“So many loved friends are dead because of AIDS.
My mind just runs over the list which seems to be unending.”
We have the tools to end the epidemic in America. The scientific evidence is now clear. Or is it?
This study by the Black AIDS Institute in partnership with Janssen Therapeutics, the Latino Commission on AIDS, the National Association of State and Territorial AIDS Directors, Johns Hopkins University, and the CDC suggests there may be a missing link.
Nearly two decades after Highly Active Antiretroviral Therapy (HAART) emerged and two years after the development of Treatment as Prevention and FDA approval of Pre-exposure Prophylaxis (PrEP), prevention efforts in the United States remain stalled. There remain around 50,000 new infections a year, nearly half of them Black and almost two-thirds of them, gay and bisexual men. In addition, less than 30% of the estimated 1.5 million Americans living with HIV are virally suppressed.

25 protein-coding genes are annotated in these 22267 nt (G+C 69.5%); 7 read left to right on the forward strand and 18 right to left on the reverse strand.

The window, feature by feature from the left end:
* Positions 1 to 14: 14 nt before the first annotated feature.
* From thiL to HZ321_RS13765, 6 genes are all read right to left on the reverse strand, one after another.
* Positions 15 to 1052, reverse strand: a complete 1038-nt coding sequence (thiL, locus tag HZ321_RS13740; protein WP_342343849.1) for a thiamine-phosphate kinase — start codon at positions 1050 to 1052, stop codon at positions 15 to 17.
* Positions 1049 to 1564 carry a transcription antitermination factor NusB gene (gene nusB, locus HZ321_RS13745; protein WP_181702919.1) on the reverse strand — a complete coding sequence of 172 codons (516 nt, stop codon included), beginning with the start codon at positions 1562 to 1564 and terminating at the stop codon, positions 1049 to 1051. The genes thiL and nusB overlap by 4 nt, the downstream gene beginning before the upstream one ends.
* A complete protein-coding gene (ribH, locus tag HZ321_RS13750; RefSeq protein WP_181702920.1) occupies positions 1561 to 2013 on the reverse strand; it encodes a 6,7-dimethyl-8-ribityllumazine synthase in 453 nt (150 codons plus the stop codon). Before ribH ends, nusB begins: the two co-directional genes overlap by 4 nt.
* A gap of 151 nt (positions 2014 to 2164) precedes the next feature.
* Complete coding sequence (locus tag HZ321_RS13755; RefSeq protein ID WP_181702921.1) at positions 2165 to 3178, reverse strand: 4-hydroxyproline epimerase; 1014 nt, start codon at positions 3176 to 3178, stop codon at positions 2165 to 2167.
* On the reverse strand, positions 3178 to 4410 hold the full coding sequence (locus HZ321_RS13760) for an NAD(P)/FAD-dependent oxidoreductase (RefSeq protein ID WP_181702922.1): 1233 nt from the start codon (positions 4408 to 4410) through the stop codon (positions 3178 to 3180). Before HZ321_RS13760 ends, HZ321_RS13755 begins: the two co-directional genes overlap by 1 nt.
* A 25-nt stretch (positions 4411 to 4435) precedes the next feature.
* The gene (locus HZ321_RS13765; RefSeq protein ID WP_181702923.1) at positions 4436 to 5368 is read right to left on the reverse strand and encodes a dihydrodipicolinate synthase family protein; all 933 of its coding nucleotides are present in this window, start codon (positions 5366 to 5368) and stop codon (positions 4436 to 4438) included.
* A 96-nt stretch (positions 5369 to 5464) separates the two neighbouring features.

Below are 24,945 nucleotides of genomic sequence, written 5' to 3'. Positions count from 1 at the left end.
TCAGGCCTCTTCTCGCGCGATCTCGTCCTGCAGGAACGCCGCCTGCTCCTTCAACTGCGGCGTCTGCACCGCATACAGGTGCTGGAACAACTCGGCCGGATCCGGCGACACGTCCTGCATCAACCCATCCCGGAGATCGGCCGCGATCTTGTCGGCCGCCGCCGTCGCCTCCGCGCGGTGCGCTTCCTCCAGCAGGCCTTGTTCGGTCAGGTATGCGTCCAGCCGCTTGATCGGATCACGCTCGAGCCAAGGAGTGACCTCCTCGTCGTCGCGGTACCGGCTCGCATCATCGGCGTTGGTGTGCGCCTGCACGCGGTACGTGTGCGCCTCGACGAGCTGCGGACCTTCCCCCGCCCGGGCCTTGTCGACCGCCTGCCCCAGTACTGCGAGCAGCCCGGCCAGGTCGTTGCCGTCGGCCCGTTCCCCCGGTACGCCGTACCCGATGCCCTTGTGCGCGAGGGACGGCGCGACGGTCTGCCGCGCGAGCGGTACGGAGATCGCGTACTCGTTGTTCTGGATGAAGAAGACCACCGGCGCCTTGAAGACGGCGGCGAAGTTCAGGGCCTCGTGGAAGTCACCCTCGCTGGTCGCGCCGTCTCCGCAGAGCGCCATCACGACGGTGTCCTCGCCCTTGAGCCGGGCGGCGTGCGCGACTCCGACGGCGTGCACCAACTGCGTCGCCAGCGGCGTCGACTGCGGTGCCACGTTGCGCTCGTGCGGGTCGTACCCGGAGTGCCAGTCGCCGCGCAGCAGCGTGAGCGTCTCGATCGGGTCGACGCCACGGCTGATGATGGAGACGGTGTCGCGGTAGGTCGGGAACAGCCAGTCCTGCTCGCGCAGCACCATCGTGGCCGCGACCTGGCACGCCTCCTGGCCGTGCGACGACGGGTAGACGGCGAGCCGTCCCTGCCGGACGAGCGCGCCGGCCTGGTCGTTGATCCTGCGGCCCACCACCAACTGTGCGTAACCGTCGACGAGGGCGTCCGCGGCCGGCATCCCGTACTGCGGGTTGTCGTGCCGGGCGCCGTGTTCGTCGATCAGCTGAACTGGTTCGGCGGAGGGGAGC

From 2012 thru 2014, the Institute and its partners conducted the first national assessment of the treatment and science knowledge of the nonmedical HIV/AIDS workforce. The “U.S. HIV Workforce Knowledge Survey” included over 3600 participants from 48 states, Washington D.C., and U.S. territories. The study revealed that the HIV science and treatment literacy of the HIV/AIDS workforce is frighteningly low.
“All the biomedical and scientific breakthroughs in the world aren’t worth anything, if people working in the HIV field don’t understand them, believe in them, and know how to use them,” says Phill Wilson, President and CEO of the Black AIDS Institute. “This study shows that we are leaving our most valuable resource behind. We have a large infrastructure of passionate, committed and capable people working in AIDS service organizations, community-based organizations, clinical settings and health departments ready to get the job done. But, they can’t do it unless they have the familiarity, knowledge and skills needed to use these new tools.”
The late Dr. Maya Angelou said, “When we know better, we do better.” The report looks at what the HIV/AIDS workforce needs to know to do better and makes bold recommendations on how to address the problem.